Recent clinical trial results suggest that in patients receiving certain treatments for hematologic malignancy who are at risk of thrombocytopenia, prophylactic therapy with tranexamic acid (TXA) did not significantly reduce the incidence of bleeding events of grade 2 or higher, as defined by World Health Organization (WHO) criteria. The study results were reported in the journal Blood.
The study was the randomized, controlled, double-blind A-TREAT trial (ClinicalTrials.gov Identifier: NCT02578901). The study enrolled patients with a hematologic malignancy or aplasia being treated with chemotherapy, immunotherapy, or hematopoietic stem cell transplant and were at risk of hypoproliferative thrombocytopenia with a platelet count at or below 10,000/mL for 5 or more days.
After a fall in platelet count to below 50,000/mL, patients were randomized to TXA or placebo study arms. With a drop in platelet count to below 30,000/mL, patients were activated to the treatment phase. TXA was given as 1.3 g orally or 1.0 g intravenously every 8 hours. The primary study outcome was the incidence of bleeding at WHO grade 2 or higher during the first 30 days after activation. Several other outcomes were also assessed.
A total of 330 patients were activated to the treatment phase, with the primary outcome evaluable in 145 patients receiving TXA and 144 receiving placebo. WHO grade 2 or higher bleeding in the first 30 days after activation occurred in 50.3% of patients in the TXA group and in 54.2% of patients in the placebo group (adjusted odds ratio, 0.83; 95% CI, 0.50-1.34; P =.44).
Participants in either group did not show a significant difference in the mean number of platelet transfusions received (mean difference, 0.07; 95% CI, -1.90 to 2.04; P =.95). The mean days alive without grade 2 or higher bleeding was also similar between groups (mean difference, 0.79; 95% CI, -0.40 to 1.98; P =.19). No deaths were caused by serious bleeding in either group.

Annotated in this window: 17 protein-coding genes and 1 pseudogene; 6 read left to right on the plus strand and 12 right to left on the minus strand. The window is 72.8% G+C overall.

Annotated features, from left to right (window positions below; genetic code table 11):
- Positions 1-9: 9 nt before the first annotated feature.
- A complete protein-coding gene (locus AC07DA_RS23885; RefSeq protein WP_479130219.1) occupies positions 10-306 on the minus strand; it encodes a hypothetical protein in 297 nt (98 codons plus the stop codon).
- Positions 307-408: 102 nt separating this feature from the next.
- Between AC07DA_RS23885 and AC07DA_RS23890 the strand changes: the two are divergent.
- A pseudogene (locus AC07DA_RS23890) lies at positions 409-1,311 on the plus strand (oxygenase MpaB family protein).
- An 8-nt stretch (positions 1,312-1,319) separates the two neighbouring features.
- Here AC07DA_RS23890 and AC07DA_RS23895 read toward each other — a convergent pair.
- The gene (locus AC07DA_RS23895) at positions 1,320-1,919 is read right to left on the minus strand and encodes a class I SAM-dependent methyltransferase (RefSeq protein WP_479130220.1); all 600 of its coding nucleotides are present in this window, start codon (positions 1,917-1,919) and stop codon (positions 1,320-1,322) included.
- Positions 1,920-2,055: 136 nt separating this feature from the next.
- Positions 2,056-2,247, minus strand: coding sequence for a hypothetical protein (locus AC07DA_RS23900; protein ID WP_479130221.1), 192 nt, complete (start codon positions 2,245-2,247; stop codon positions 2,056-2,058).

Thrombotic events were assessed for 120 days after activation, and they were reported in 3.7% of patients in the TXA group, compared with 5.5% in the placebo group. There were no deaths due to thrombosis observed in 120 days in either group. Rates of adverse events and serious adverse events were similar between treatment arms, although central line occlusions were reported in more patients of the TXA arm (16.6%) than in the placebo arm (6.7%).
“Among patients with hematologic malignancy undergoing chemotherapy or hematopoietic stem cell transplantation, prophylactic treatment with TXA compared with placebo did not significantly reduce the risk of WHO grade ≥2 bleeding,” the study investigators concluded in their report.
Disclosures: Some authors have declared affiliations with or received grant support from the pharmaceutical industry. Please refer to the original study for a full list of disclosures.
Gernsheimer TB, Brown SP, Triulzi DJ, et al. Prophylactic tranexamic acid in patients with hematologic malignancy: a placebo-controlled, randomized clinical trial. Blood. 2022;140(11):1254-1262. doi:10.1182/blood.2022016308